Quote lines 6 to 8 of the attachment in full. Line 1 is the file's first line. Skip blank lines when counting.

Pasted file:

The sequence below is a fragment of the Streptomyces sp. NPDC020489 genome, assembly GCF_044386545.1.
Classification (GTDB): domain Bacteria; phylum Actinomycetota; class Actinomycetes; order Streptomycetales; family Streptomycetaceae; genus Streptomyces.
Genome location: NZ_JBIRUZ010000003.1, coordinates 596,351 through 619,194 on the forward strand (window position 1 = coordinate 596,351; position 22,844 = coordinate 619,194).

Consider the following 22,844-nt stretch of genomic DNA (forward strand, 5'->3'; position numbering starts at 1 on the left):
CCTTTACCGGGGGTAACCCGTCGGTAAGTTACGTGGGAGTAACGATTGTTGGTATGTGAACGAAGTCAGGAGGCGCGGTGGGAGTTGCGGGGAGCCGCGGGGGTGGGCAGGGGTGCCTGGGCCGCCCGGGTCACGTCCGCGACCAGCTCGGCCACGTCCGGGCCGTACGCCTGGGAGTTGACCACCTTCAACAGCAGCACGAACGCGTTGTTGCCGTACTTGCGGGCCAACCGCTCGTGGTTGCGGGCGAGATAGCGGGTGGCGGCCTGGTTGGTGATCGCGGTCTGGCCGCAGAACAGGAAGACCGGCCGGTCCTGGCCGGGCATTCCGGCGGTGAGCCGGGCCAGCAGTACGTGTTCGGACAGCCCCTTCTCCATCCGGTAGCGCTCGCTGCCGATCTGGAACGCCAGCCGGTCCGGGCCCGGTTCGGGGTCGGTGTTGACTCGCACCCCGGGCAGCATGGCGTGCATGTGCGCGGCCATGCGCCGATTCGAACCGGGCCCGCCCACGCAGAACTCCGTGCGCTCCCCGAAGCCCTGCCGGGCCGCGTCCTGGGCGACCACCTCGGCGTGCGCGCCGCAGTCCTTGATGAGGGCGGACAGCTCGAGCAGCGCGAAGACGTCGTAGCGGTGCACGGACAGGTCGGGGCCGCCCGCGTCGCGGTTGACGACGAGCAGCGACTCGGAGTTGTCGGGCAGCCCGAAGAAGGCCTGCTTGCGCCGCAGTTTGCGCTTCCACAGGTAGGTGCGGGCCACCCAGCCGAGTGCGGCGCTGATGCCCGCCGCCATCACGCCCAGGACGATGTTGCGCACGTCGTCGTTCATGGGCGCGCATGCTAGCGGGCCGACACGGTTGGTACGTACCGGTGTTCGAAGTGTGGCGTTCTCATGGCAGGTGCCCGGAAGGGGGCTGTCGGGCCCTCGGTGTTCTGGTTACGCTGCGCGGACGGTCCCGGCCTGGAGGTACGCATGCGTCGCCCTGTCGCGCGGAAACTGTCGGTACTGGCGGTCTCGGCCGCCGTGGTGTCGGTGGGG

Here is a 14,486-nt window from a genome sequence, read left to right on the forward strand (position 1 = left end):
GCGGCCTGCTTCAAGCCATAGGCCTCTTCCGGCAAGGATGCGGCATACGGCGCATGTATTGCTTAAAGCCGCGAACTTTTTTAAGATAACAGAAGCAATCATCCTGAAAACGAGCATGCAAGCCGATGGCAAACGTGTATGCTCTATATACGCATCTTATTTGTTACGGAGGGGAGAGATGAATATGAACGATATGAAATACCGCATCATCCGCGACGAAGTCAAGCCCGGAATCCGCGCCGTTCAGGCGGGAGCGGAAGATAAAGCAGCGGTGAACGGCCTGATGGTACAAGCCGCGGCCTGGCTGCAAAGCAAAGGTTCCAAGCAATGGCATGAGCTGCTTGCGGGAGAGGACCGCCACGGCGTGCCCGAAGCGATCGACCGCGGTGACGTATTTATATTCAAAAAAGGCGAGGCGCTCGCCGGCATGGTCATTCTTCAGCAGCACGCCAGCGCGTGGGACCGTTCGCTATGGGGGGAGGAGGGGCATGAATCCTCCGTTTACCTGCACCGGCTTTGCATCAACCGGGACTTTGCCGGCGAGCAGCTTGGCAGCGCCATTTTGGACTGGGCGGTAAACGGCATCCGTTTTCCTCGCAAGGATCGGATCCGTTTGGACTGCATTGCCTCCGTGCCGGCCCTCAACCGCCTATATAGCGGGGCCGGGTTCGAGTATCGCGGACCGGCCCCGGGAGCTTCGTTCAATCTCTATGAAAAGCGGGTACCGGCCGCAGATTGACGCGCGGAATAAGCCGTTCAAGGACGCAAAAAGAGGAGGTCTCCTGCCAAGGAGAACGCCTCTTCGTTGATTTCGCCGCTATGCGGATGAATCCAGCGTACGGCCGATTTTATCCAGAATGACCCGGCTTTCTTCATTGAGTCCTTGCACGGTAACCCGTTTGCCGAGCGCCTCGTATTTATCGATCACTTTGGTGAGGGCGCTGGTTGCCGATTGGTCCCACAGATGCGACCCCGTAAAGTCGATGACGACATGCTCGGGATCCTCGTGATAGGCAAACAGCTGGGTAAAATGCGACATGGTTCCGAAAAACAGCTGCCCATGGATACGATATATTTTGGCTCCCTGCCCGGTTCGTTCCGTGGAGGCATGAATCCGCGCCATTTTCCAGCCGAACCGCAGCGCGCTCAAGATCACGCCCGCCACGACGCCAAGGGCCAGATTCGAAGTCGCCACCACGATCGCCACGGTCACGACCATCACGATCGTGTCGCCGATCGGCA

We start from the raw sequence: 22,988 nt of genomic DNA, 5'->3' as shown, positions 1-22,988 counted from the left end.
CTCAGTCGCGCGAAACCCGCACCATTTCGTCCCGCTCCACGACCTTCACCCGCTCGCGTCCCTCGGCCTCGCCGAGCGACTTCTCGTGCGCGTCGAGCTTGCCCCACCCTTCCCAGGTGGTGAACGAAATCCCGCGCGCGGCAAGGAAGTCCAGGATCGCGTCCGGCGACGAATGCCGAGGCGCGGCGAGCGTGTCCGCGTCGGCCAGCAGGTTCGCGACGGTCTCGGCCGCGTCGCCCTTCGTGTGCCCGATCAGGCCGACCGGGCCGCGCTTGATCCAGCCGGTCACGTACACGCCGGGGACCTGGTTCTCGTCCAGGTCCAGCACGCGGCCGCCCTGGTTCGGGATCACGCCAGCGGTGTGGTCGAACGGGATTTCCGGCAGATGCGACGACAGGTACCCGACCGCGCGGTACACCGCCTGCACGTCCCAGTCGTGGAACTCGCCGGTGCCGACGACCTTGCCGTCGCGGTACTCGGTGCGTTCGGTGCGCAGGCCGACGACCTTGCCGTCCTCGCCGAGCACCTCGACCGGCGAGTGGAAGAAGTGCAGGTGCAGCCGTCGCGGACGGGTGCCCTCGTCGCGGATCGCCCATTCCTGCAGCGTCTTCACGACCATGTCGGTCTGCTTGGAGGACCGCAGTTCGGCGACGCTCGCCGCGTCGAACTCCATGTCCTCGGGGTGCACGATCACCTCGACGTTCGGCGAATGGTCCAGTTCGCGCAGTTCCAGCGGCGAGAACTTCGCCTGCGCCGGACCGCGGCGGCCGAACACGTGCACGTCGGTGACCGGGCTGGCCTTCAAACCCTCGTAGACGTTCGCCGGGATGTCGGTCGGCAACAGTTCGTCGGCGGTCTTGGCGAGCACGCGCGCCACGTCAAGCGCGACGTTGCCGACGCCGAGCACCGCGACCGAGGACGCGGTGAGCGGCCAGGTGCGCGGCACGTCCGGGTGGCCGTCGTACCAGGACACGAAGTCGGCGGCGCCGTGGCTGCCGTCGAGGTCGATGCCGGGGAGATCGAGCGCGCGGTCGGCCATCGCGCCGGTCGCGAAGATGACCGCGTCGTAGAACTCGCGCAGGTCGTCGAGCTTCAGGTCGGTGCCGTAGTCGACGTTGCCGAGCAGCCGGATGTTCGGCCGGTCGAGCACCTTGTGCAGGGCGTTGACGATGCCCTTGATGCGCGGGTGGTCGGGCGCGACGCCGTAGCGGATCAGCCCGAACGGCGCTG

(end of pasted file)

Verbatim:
Here is a 14,486-nt window from a genome sequence, read left to right on the forward strand (position 1 = left end):
GCGGCCTGCTTCAAGCCATAGGCCTCTTCCGGCAAGGATGCGGCATACGGCGCATGTATTGCTTAAAGCCGCGAACTTTTTTAAGATAACAGAAGCAATCATCCTGAAAACGAGCATGCAAGCCGATGGCAAACGTGTATGCTCTATATACGCATCTTATTTGTTACGGAGGGGAGAGATGAATATGAACGATATGAAATACCGCATCATCCGCGACGAAGTCAAGCCCGGAATCCGCGCCGTTCAGGCGGGAGCGGAAGATAAAGCAGCGGTGAACGGCCTGATGGTACAAGCCGCGGCCTGGCTGCAAAGCAAAGGTTCCAAGCAATGGCATGAGCTGCTTGCGGGAGAGGACCGCCACGGCGTGCCCGAAGCGATCGACCGCGGTGACGTATTTATATTCAAAAAAGGCGAGGCGCTCGCCGGCATGGTCATTCTTCAGCAGCACGCCAGCGCGTGGGACCGTTCGCTATGGGGGGAGGAGGGGCATGAATCCTCCGTTTACCTGCACCGGCTTTGCATCAACCGGGACTTTGCCGGCGAGCAGCTTGGCAGCGCCATTTTGGACTGGGCGGTAAACGGCATCCGTTTTCCTCGCAAGGATCGGATCCGTTTGGACTGCATTGCCTCCGTGCCGGCCCTCAACCGCCTATATAGCGGGGCCGGGTTCGAGTATCGCGGACCGGCCCCGGGAGCTTCGTTCAATCTCTATGAAAAGCGGGTACCGGCCGCAGATTGACGCGCGGAATAAGCCGTTCAAGGACGCAAAAAGAGGAGGTCTCCTGCCAAGGAGAACGCCTCTTCGTTGATTTCGCCGCTATGCGGATGAATCCAGCGTACGGCCGATTTTATCCAGAATGACCCGGCTTTCTTCATTGAGTCCTTGCACGGTAACCCGTTTGCCGAGCGCCTCGTATTTATCGATCACTTTGGTGAGGGCGCTGGTTGCCGATTGGTCCCACAGATGCGACCCCGTAAAGTCGATGACGACATGCTCGGGATCCTCGTGATAGGCAAACAGCTGGGTAAAATGCGACATGGTTCCGAAAAACAGCTGCCCATGGATACGATATATTTTGGCTCCCTGCCCGGTTCGTTCCGTGGAGGCATGAATCCGCGCCATTTTCCAGCCGAACCGCAGCGCGCTCAAGATCACGCCCGCCACGACGCCAAGGGCCAGATTCGAAGTCGCCACCACGATCGCCACGGTCACGACCATCACGATCGTGTCGCCGATCGGCA

We start from the raw sequence: 22,988 nt of genomic DNA, 5'->3' as shown, positions 1-22,988 counted from the left end.